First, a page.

By Eric Peters, Automotive Columnist
Old bikes, like old cars, are neat. But also like old cars, owning one involves some challenges. If you’ve never bought an old bike before, here’s a Thought List of things to consider before you take the plunge:
Can you handle maintenance?
One of the weird things about motorcycles is that they get officially “old” faster than cars. There are dealers who won’t work on bikes older than about ten years or so — which is barely middle-aged for a late-model car. Part of the reason for this is bike model cycles are much shorter. When a new car is introduced, it usually isn’t significantly updated for five years or so. But an “all-new” bike might be two generations old after five years have passed. If your machine is more than 20 years old, it’s an artifact. The dealer’s technicians may no longer have the tools — or the training — to work on it. In which case, you’ll either have to find a shop that specializes in older stuff — or learn to work on it yourself. If it’s ten years old or older, probably you will need to learn about carburetors. If it is more than 25 years old, you may need to learn about points.
The upside is that older bikes are usually simpler bikes and so easier to work on than newer bikes. Most bikes over ten years old will not have a computer, for instance. It’s just a simple mechanical device with a simple electronic system — stuff you can learn to handle yourself with fairly basic tools and a good shop manual.
Can you deal with quirks?
Older bikes are a lot like older people in that they have quirks — and can be irascible, unless you know how to manage those quirks. For example, you may need to learn where the choke sweet spot is to get the thing running on a cold day. It’s not like a new bike that you just turn on. Often, there’s a procedure you’ll need to learn — and follow. Some old bikes will just do randomly strange things, too. One of my old bikes — a ’76 Kawasaki Kz900 — will every once in a blue moon just die. The engine will quit, all lights and gauges off. This is great fun at night when descending a windy country road. It’s just the main fuse. For some reason that I have never been able to diagnose let alone fix, there is a once-in-a-blue-moon voltage spike that toasts the fuse. It’s no big deal. It literally happens a most once every two years. I just pull off, open the fuse box and pop in a fresh fuse (I always keep several spares) and am back on my way. If I didn’t happen to know this particular bike’s quirks — and know that when the engine dies, it’s no big deal, just a fuse — it’d be Freak Out Time when the bike’s quirk manifested. Wen you buy an old bike, try hard to get the seller to tell you about your soon-to-be-new-friend’s quirks, too.
There’s also the issue of old technology. For example, some older bikes are like classic muscle cars: They’re all engine — and have weak brakes and poor handling relative to what the engine is capable of. One of my other old bikes — a Kawasaki two-stroke triple — is like this. Ferocious little engine in a high-speed wobble-prone frame with a pair of marginal drum brakes to slow it all down.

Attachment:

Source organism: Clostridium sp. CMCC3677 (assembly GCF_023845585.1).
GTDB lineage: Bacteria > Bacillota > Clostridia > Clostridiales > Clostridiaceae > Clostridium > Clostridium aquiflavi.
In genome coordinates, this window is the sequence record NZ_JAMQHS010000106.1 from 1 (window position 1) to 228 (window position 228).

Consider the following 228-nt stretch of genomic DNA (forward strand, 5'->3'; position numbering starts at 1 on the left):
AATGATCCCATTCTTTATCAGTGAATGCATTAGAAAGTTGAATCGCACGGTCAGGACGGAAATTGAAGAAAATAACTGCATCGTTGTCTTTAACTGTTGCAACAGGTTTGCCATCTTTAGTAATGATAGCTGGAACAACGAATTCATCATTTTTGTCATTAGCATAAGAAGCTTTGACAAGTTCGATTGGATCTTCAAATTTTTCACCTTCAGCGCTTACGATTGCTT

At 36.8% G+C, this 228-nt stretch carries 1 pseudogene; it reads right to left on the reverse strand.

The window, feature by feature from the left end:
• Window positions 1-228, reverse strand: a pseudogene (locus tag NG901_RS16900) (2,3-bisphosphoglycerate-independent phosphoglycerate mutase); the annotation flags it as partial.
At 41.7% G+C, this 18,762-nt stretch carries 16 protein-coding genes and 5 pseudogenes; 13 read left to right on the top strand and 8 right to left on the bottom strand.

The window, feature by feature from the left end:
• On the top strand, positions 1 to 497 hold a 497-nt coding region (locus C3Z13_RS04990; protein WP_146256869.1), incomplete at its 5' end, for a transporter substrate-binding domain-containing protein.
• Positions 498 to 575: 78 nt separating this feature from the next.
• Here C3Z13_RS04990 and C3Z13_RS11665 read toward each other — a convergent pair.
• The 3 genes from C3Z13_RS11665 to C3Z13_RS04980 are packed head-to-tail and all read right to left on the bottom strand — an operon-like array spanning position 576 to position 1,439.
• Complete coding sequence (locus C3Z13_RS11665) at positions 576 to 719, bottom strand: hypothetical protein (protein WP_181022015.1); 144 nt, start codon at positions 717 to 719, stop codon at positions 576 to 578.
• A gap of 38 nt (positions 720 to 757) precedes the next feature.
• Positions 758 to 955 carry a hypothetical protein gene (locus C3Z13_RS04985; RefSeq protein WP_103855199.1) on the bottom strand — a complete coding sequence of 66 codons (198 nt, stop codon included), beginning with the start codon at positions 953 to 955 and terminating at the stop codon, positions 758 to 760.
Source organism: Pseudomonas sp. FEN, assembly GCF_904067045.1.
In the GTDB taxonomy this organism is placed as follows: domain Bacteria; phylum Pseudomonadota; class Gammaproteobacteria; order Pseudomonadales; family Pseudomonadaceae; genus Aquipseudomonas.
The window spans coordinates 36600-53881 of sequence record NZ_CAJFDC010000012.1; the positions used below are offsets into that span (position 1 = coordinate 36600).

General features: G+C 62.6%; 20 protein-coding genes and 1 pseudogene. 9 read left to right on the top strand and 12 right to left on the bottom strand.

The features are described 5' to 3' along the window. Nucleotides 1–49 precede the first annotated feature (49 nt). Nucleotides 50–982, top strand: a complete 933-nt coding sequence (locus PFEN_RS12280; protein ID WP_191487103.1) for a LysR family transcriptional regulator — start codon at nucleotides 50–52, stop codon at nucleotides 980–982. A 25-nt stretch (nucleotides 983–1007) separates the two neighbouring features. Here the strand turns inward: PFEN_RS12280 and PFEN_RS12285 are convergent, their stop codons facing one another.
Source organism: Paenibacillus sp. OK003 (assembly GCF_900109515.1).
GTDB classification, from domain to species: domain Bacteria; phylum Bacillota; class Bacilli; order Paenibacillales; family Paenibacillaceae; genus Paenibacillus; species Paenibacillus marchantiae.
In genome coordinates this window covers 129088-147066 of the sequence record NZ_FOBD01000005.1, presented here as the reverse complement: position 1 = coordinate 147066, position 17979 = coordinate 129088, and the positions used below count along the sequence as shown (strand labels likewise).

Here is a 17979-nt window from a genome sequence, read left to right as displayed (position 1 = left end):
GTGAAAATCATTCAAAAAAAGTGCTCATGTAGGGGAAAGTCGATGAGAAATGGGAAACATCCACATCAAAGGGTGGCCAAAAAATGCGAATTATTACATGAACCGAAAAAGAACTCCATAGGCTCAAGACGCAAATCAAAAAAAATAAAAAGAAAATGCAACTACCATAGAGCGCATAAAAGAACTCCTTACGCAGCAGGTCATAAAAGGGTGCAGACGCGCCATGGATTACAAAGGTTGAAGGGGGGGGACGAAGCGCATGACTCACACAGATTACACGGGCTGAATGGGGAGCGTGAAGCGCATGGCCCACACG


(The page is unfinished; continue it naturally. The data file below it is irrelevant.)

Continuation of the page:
Be aware of the bike’s designed-in limitations before you ride the thing. And ride it cautiously until you know the thing.
Do you like eBay porn?
If you decide to buy an old bike, you’d better enjoy surfing the ‘Net for parts. Especially if you buy a bike that was built in relatively small numbers, a long time ago. I have this problem with another old bike I own: An ’83 Honda GL650 Silverwing Interstate. It was manufactured for just one year — and that one year (1983) was almost 30 years ago. Some parts, miraculously, are still fairly easy to get. But others — especially body/trim parts — are not. And when you do find them, you can usually expect to pay Top Dollar and find yourself in a bidding war with the 15 other guys across the country who have the same bike and need that particular part as much as you do. Here’s some advice based on 30 years of dealing with this kind of thing:
If you’re new to old bikes, try to buy an old bike that’s still fairly popular — and which was built in fairly large numbers over several model years when it was new. The Honda CB750 (or Nighthawk) series is a good example of a safe bet mass-produced old bike. And a good example of a bike to steer clear of for a first-timer is something like my old Kawasaki Two-Stroke triple. During my year-long restoration of this particular bike, I had to go (via Fed Ex and PayPal) all the way to England to get several critical parts for this oddball antique.
Get spares. It’s not uncommon for the seller of an old bike to have a same-model parts bike (or spare engine) lying around. If he does, buy it. You will need it — or some piece of it — down the road.
Buy parts in multiples. Oil filters and air filters, for instance. When you buy one, get another. This way, you’ll have what you need on-hand for the next oil/filter change — and won’t be desperately scrounging to find what you need.
Find friends. Get to know people who know your bike. If not directly — as by joining a local club — do it online, by finding (and joining) a Forum or BBS dedicated to your old bike. There’s one for pretty much every make/model — even if you get something really oddball. In fact, the oddball stuff often has a very dedicated and knowledgeable bund of loyalists who are (usually) very eager to welcome a new member to the group.
Just Google around some — you’ll find it in no time.